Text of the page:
Families, he said, are likely to fall into the largest water-user group. He objected to paying more based on the number of people in his home.
'People use water, households don't use water. Because we should equally pay for what we use, we should equally share the burden of the goals,' Frame said.
But elected officials ultimately disagreed, throwing support toward water conservation goals.
Though they initially leaned toward taking more time with the decision - two city councilors had concerns about fairness and the impact of rate increases on families - they decided that delaying the rate increases would force steeper rate hikes when utility improvements begin.
'I don't think we need to hit people with a 50 percent or 60 percent increase three years from now. Stepping it up a little at a time, people can build it into their budgets,' said Councilor Roger Hennigan.
Others agreed that trying the program was the best way to gauge its success. It is slated for review in 2011, when city councilors can tweak rules intended to tease out the city's water guzzlers.
Councilor Kristen Johnson also asked for waiver options for families larger than five, concerned the city would discourage new residents at a time when Lake Oswego aims to attract younger families.
Those options, and options to pay an average water bill throughout the year, versus higher bills in summer, will be developed.
Water rates plan
New water rates in Lake Oswego encourage water conservation. They are also intended to fund in upgrades, maintenance and expansion of the water utility.
The utility expansion makes it possible for Lake Oswego to add Tigard water users to the system. By adding Tigard water users, Lake Oswego has reduced the projected cost for repairs to the system by $25 million.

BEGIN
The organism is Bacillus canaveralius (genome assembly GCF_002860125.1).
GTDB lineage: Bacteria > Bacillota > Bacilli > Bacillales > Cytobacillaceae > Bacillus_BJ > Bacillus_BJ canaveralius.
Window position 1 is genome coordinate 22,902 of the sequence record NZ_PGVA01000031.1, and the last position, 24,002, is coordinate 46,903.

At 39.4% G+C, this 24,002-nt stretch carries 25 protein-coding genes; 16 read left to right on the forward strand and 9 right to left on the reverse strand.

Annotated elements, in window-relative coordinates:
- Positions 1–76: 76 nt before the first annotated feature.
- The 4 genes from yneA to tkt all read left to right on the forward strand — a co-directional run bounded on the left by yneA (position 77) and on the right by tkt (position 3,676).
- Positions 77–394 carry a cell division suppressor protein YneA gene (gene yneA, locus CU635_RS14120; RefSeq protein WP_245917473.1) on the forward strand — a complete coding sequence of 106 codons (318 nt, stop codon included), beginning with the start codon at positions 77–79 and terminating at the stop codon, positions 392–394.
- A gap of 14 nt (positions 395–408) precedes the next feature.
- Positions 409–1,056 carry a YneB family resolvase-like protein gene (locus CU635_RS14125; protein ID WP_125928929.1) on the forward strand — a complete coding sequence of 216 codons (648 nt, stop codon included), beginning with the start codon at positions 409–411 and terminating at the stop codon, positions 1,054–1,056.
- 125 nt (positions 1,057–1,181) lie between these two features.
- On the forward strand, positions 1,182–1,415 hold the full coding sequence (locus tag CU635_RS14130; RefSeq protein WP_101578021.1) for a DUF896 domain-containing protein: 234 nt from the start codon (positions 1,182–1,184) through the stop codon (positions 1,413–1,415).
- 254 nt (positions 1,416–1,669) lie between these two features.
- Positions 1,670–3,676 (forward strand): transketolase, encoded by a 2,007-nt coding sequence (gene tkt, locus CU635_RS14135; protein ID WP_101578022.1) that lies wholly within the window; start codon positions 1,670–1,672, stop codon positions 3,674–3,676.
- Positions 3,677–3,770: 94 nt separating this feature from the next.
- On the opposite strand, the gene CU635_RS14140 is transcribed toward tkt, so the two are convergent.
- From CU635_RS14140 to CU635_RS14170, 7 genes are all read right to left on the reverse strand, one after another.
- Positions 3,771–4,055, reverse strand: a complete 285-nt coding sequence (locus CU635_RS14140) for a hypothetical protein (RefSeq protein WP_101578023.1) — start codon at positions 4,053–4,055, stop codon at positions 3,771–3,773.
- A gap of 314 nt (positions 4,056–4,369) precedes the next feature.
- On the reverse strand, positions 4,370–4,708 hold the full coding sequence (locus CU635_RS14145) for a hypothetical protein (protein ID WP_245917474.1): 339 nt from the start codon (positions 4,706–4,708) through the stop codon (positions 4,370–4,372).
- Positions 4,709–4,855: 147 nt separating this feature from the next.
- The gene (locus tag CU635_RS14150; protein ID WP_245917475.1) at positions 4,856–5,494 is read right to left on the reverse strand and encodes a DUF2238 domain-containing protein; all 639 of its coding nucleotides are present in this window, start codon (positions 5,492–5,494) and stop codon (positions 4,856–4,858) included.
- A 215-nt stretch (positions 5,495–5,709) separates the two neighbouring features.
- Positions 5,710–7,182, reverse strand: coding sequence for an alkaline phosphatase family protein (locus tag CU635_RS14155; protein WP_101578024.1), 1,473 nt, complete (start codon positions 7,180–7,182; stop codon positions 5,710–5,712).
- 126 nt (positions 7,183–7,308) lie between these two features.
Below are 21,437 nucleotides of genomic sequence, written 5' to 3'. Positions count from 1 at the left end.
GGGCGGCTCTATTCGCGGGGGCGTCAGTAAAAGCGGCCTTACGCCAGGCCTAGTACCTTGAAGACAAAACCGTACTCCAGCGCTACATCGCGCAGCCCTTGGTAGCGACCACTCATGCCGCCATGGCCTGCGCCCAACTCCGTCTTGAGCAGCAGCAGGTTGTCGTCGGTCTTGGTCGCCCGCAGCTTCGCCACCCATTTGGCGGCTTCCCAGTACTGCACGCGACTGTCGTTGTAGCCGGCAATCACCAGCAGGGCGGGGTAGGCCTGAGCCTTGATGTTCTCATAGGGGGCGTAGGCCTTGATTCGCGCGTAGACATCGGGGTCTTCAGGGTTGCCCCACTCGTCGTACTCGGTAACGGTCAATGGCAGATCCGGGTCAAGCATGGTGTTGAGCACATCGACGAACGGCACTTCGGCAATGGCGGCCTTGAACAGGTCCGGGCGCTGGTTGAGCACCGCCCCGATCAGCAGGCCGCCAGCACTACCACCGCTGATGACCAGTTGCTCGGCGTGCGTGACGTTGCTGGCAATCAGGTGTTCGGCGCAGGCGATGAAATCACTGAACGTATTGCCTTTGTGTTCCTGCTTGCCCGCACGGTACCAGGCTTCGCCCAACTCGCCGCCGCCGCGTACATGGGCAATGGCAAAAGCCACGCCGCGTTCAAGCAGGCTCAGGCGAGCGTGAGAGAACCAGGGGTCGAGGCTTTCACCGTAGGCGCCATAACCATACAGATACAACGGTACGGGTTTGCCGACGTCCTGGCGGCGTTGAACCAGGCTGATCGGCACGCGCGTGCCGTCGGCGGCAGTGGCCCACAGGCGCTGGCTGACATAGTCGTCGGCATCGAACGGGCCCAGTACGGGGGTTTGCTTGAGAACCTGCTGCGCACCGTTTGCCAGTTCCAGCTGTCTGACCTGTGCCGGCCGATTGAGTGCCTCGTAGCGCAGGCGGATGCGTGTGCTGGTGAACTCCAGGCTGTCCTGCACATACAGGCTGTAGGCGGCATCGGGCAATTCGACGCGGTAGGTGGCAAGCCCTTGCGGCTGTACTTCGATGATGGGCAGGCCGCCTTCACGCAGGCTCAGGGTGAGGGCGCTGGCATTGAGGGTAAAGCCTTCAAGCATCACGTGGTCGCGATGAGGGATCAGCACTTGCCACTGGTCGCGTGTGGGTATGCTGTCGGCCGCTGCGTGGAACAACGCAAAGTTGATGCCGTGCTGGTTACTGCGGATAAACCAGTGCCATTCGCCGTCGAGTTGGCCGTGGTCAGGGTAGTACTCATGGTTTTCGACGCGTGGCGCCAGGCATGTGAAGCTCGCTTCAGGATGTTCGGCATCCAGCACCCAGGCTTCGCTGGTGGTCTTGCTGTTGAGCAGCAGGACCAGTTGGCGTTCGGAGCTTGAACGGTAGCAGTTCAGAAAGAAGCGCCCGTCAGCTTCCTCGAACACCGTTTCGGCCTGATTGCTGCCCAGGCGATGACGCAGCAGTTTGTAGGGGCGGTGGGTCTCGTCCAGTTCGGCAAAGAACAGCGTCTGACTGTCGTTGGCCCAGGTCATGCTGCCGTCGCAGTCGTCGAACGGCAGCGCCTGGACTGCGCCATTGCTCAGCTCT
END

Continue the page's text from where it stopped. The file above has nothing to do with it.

Lake Oswego ratepayers must still fund $53 million of $135 million in needed utility work. That cost is down from $78 million Lake Oswegans would have paid without partnering with Tigard for the plan.
Local ratepayers got their first public glimpse of new water rates at a public meeting Oct. 14. Approved Tuesday, the new rates are planned to last eight years but will be reviewed in two years. They call for two kinds of rate increases:
n The fixed portion of the residential water bill - currently a charge of $26.96 bimonthly for water service - will increase approximately three percent a year for eight years beginning in 2011.
n The variable portion of the residential water bill - or the rate paid for each hundred cubic feet of water (ccf) used - will increase annually for eight years beginning in January 2009.
Based on an analysis of local water user habits, water users will be divided into three groups and will pay different amounts for low-volume, mid-volume and high-volume water use.
Beginning in January, water users that consume 16 ccf of water or less bimonthly will pay 90 cents per ccf, up from 88 cents.
Water users that use between 17 and 32 ccf bimonthly will pay 90 cents for the first 16 ccfs and $1.35 for each ccf thereafter.
Water users that consume more than 32 ccf bimonthly will pay 90 cents for the first 16, $1.35 for the next 16 and $2.74 for each ccf thereafter.
Annually, a typical single-family home uses 22 ccfs of water on a bimonthly basis in Lake Oswego.